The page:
Relationship between primary care practices in medical school admission and the matriculation of underrepresented-minority and female applicants

William Thomas Basco, Sharon Bell Buchbinder, Anne K Duggan, Modena Hoover Wilson

Research output: Contribution to journalArticle


Purpose. To determine whether primary care-oriented (generalist) admission practices at U.S. medical schools address physician workforce diversity issues by resulting in the admission of more members of underrepresented-minority populations or more women. Method. The authors performed cross-sectional, secondary analyses of databases from the Association of American Medical Colleges (AAMC). The independent variables were four generalist admission practices: generalist admission committee chair, greater representation of generalists on admission committee, offering preferential admission to likely generalists, and having a premedical recruitment activity targeting likely generalists. The control variable was public/private school ownership. The dependent variables were the mean ages of the matriculating classes and the proportions of students at each school who were African American, (total) underrepresented minorities, women, and married. Results. Ninety-five percent of medical schools completed the AAMC's Survey of Generalist Physician Initiatives in either 1993 and 1994; 94% of matriculants replied to the AAMC's 1994 Matriculating Student Questionnaire. In multivariable analyses, no admission practice was associated with percentages of African Americans, total underrepresented minorities, or women. Conclusions. Schools with primary care-oriented admission practices did not admit greater percentages of underrepresented-minority students or women. Additional efforts may be required to attract and admit minority and female applicants.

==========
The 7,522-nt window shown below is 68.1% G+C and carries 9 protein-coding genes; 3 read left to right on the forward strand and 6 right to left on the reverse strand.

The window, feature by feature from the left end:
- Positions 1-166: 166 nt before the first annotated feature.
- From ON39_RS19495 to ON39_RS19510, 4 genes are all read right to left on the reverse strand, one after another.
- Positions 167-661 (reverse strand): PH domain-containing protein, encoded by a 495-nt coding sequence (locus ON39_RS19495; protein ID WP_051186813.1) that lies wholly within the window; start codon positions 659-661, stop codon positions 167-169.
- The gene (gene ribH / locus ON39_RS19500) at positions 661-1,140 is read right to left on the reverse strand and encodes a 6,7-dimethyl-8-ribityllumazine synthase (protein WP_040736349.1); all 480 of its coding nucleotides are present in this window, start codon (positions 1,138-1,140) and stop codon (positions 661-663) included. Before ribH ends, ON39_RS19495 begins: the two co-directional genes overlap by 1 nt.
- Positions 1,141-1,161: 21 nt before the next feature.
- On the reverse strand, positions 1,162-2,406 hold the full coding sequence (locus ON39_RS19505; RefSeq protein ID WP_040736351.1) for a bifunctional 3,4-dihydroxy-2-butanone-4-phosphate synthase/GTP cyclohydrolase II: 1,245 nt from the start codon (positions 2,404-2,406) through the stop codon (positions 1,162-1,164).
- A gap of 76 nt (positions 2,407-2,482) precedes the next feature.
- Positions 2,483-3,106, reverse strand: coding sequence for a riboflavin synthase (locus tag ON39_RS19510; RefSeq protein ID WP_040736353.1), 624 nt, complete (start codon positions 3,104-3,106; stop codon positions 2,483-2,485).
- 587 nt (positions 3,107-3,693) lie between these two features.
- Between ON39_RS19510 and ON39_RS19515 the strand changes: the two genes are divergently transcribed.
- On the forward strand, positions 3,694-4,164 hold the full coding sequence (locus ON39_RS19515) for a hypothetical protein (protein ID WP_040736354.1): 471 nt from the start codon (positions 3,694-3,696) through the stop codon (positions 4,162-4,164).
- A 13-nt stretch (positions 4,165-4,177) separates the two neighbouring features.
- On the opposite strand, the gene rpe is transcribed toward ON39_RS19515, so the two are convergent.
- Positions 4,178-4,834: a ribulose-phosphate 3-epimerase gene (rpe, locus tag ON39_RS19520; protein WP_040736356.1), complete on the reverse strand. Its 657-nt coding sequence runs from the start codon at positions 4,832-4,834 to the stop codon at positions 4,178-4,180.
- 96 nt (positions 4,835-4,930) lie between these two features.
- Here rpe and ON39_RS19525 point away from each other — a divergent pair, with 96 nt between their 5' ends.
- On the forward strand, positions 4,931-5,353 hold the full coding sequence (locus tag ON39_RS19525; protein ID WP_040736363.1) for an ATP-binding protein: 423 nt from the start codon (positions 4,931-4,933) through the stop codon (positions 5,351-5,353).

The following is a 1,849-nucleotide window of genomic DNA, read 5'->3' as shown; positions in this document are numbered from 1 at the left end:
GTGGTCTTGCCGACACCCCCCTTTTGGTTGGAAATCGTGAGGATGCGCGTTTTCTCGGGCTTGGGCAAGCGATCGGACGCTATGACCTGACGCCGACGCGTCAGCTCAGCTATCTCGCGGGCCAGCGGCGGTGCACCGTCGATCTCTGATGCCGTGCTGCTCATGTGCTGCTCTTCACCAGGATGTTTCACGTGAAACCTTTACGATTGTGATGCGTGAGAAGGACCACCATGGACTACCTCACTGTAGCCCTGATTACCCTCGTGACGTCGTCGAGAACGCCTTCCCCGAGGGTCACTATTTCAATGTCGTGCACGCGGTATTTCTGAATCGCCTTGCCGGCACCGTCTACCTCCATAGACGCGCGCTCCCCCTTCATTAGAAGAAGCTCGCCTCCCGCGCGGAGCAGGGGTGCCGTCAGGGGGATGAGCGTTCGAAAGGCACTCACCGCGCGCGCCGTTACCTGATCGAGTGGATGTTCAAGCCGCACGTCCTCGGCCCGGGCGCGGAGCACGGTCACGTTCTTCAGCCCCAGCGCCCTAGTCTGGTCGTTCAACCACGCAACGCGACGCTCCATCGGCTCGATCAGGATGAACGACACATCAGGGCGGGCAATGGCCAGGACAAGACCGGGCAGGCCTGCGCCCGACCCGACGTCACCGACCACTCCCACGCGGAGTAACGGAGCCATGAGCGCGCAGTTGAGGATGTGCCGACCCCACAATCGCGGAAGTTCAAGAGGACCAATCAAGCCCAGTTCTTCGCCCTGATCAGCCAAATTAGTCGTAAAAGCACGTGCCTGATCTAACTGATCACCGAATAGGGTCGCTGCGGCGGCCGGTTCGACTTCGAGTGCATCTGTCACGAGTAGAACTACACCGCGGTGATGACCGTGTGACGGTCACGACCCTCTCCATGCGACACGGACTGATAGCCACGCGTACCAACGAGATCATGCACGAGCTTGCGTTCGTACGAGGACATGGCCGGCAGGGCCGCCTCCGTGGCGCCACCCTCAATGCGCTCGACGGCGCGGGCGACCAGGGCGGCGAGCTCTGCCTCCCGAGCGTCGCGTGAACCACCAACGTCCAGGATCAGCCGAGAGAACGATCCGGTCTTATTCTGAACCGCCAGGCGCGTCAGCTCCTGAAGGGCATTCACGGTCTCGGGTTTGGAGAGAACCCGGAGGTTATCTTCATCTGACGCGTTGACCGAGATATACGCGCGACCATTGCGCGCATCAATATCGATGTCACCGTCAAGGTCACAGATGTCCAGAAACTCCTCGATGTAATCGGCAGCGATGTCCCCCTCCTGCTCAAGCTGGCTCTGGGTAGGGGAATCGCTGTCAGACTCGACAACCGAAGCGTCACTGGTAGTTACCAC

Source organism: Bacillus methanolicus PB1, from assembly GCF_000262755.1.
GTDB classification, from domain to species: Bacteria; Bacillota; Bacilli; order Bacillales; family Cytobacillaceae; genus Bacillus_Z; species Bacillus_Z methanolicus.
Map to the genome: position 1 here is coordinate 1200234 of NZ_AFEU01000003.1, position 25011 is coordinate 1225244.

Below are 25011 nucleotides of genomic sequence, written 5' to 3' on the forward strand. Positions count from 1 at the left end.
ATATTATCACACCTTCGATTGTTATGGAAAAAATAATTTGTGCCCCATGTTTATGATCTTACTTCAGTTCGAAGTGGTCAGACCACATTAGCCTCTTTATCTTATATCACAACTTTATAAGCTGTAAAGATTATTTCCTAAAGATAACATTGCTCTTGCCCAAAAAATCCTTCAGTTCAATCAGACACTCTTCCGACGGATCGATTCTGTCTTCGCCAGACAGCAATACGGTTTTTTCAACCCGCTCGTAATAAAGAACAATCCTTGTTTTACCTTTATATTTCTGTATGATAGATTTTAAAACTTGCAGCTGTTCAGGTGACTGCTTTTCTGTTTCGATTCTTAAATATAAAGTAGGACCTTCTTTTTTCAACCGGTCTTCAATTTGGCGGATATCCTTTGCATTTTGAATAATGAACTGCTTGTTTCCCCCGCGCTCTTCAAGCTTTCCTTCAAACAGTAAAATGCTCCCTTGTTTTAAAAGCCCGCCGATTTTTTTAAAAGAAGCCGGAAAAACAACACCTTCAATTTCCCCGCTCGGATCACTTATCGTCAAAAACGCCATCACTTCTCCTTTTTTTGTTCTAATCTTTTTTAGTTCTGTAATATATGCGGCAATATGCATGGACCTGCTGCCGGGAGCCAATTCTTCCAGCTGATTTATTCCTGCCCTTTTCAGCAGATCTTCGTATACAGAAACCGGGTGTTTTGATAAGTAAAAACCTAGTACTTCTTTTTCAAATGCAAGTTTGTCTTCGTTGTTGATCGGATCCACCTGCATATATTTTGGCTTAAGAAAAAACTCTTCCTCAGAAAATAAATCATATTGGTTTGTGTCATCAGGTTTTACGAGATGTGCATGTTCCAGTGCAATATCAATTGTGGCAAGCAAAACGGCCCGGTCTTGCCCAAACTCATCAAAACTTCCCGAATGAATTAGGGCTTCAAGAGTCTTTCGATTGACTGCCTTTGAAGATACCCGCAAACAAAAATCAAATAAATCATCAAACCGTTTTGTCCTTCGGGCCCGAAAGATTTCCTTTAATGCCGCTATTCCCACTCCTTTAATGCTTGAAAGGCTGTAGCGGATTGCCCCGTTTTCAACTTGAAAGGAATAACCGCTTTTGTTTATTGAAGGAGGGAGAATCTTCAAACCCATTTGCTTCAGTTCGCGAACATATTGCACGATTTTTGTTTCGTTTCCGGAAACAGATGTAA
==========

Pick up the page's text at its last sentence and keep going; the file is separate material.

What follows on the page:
Original languageEnglish (US)
Pages (from-to)920-924
Number of pages5
JournalAcademic Medicine
Issue number8
Publication statusPublished - Aug 1999
Externally publishedYes


ASJC Scopus subject areas

  • Nursing(all)
  • Public Health, Environmental and Occupational Health
  • Education

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